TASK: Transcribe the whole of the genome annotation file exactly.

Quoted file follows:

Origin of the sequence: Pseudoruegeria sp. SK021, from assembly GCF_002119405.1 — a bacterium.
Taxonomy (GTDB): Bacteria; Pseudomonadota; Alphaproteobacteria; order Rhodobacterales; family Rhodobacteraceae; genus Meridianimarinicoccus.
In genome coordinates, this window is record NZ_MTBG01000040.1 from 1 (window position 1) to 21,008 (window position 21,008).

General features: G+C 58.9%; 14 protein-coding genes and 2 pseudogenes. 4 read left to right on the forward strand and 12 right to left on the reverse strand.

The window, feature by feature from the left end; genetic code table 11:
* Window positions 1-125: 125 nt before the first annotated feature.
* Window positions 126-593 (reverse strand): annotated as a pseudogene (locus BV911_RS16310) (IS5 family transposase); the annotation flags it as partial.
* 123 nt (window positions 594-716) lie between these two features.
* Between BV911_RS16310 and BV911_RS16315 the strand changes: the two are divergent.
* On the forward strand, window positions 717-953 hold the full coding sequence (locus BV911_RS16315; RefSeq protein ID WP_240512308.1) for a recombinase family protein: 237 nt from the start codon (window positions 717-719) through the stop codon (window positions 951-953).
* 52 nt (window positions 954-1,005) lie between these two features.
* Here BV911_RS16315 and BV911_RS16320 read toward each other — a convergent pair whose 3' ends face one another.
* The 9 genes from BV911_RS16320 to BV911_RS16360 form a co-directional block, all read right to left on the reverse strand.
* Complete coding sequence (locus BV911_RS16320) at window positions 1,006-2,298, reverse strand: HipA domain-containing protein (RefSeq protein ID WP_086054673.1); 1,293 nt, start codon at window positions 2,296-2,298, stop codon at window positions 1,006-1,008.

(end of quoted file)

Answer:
Origin of the sequence: Pseudoruegeria sp. SK021, from assembly GCF_002119405.1 — a bacterium.
Taxonomy (GTDB): Bacteria; Pseudomonadota; Alphaproteobacteria; order Rhodobacterales; family Rhodobacteraceae; genus Meridianimarinicoccus.
In genome coordinates, this window is record NZ_MTBG01000040.1 from 1 (window position 1) to 21,008 (window position 21,008).

General features: G+C 58.9%; 14 protein-coding genes and 2 pseudogenes. 4 read left to right on the forward strand and 12 right to left on the reverse strand.

The window, feature by feature from the left end; genetic code table 11:
* Window positions 1-125: 125 nt before the first annotated feature.
* Window positions 126-593 (reverse strand): annotated as a pseudogene (locus BV911_RS16310) (IS5 family transposase); the annotation flags it as partial.
* 123 nt (window positions 594-716) lie between these two features.
* Between BV911_RS16310 and BV911_RS16315 the strand changes: the two are divergent.
* On the forward strand, window positions 717-953 hold the full coding sequence (locus BV911_RS16315; RefSeq protein ID WP_240512308.1) for a recombinase family protein: 237 nt from the start codon (window positions 717-719) through the stop codon (window positions 951-953).
* 52 nt (window positions 954-1,005) lie between these two features.
* Here BV911_RS16315 and BV911_RS16320 read toward each other — a convergent pair whose 3' ends face one another.
* The 9 genes from BV911_RS16320 to BV911_RS16360 form a co-directional block, all read right to left on the reverse strand.
* Complete coding sequence (locus BV911_RS16320) at window positions 1,006-2,298, reverse strand: HipA domain-containing protein (RefSeq protein ID WP_086054673.1); 1,293 nt, start codon at window positions 2,296-2,298, stop codon at window positions 1,006-1,008.